‘Take a Stand’ focusing on awareness, prevention
April is Sexual Assault Awareness and Prevention Month, a time where civilians and military communities come together to raise awareness of efforts to prevent and respond to sexual assault and to support survivors. This month also reinforces the mindset that all members of the Army Team are empowered and have the responsibility to address sexual assault, sexual harassment, retaliation and the behaviors that lead to such indiscipline. SAAPM is an opportunity for the Army’s leadership to demonstrate to Soldiers, Department of the Army Civilians and Family members that prevention of sexual assault/harassment remains a top priority for the Army.
“I charge our leaders to reexamine command policies and sexual harassment/assault and prevention action plans to ensure the safety and wellbeing of our personnel. Our leaders are key in creating a culture that is free of sexual violence by setting, enforcing, and exemplifying standards of discipline,” said Col. Anthony C. Comello, deputy commander, 35th TTSB. “Each service member and Department of the Army civilian, regardless of rank, must know, understand and adhere to service values and standards of behavior in order to eliminate sexual assault and other inappropriate behavior. Addressing sexual harassment in a unit is an important step to preventing sexual assaults, since many victims of sexual harassment, especially men, later experience a sexual assault. Understanding how to recognize opportunities for intervention is vital to stopping unsafe behavior, to include any form of retaliation.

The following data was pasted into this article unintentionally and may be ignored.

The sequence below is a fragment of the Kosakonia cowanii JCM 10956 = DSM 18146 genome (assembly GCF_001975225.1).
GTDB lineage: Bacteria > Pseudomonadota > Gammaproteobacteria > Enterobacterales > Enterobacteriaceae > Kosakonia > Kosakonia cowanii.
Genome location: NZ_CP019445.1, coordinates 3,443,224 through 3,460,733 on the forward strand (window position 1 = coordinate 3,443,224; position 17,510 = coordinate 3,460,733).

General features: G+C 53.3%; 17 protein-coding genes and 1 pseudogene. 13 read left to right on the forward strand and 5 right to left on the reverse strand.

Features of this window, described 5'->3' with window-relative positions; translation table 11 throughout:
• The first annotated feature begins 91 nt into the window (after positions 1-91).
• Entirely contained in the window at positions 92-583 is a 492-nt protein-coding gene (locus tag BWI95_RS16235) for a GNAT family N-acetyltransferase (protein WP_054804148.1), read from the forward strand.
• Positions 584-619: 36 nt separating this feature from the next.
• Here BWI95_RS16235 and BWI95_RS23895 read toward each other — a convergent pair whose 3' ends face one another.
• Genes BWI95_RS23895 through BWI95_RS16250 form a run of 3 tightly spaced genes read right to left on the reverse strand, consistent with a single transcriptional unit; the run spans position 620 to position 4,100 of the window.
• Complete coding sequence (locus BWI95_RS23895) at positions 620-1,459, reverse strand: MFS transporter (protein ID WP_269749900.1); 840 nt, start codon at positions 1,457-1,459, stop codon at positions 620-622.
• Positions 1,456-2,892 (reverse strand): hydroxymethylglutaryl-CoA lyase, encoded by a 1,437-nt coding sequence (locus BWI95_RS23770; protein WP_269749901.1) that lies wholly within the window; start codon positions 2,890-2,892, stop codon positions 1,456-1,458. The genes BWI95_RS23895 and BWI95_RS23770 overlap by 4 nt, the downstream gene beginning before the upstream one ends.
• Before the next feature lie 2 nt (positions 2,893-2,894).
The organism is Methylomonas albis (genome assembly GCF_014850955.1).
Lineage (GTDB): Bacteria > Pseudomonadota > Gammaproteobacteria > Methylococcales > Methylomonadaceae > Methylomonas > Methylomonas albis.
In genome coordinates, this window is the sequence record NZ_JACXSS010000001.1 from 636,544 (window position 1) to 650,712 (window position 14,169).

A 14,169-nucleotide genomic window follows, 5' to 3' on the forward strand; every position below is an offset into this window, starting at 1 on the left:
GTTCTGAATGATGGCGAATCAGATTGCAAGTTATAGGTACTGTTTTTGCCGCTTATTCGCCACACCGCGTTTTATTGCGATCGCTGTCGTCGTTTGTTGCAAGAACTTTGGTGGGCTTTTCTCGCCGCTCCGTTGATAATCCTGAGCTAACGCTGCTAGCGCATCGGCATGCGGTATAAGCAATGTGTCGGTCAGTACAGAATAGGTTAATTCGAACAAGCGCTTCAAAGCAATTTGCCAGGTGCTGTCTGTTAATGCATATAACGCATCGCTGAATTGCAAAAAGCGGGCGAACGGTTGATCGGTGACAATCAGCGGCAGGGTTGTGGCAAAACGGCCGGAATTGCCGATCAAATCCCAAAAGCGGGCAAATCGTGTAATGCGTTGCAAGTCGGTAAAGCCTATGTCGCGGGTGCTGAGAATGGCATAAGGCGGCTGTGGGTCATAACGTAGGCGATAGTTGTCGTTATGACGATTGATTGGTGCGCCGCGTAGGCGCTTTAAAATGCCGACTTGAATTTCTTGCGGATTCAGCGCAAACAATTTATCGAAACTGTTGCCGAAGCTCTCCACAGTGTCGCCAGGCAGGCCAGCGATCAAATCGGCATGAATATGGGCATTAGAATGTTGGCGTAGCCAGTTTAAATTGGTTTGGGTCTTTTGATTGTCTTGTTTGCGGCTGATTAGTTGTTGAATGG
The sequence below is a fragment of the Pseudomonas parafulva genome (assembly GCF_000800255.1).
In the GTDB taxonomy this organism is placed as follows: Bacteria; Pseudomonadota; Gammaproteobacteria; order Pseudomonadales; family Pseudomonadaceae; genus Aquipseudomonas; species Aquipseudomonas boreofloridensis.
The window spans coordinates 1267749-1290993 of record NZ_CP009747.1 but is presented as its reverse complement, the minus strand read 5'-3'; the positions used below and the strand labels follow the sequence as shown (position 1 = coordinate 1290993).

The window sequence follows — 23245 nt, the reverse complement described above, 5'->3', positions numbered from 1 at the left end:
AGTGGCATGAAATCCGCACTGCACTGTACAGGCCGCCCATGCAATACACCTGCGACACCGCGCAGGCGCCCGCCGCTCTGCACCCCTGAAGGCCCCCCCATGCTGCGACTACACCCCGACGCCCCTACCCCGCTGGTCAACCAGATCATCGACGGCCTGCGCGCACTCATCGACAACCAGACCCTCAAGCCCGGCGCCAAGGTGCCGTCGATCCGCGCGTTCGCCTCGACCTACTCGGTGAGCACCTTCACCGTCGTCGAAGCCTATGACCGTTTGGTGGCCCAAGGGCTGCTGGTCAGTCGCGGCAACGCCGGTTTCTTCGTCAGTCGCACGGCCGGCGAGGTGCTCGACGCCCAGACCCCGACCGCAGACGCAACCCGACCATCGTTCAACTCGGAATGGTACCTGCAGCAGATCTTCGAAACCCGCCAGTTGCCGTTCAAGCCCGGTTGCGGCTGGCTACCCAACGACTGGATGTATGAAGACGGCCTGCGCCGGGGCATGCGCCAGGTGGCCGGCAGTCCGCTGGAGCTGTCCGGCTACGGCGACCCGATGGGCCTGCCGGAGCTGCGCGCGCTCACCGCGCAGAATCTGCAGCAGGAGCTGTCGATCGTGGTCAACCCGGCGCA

This year the Army has decided to stay with the theme “Sexual Assault. Sexual Harassment. “Not in Our Army.”
“Prevention is important,” said Sandra E. Butler, brigade Victim Advocate. “We want to take a proactive approach to the problem of sexual assault and sexual harassment. And, prevention starts with making people aware of the terms. Sexual harassment is unwelcome sexual advances, requests for sexual favors and other verbal or nonverbal and or physical contact that interferes with a person’s ability to perform his duties. Sexual assault is intentional sexual contact characterized by use of force, physical threat or abuse of authority, or when a victim does not or cannot consent.”
“ 35th Signal Brigade” strongly supports the dedicated efforts of our team members who are actively engaged in the prevention, awareness and response efforts surrounding sexual violence,” said Sgt. 1st Class Nancy M. Barnes, 35th TTSB Sexual Assault Response Coordinator. “The goal of the region, and the Army, is to end sexual violence. If we continue to work towards that goal, it may be attainable.”
By taking part in SAAPM activities, the Army demonstrates its commitment to cultivating a culture focused on trust, dignity and respect that reaffirms the Army’s reputation as a mission-ready, values-based organization.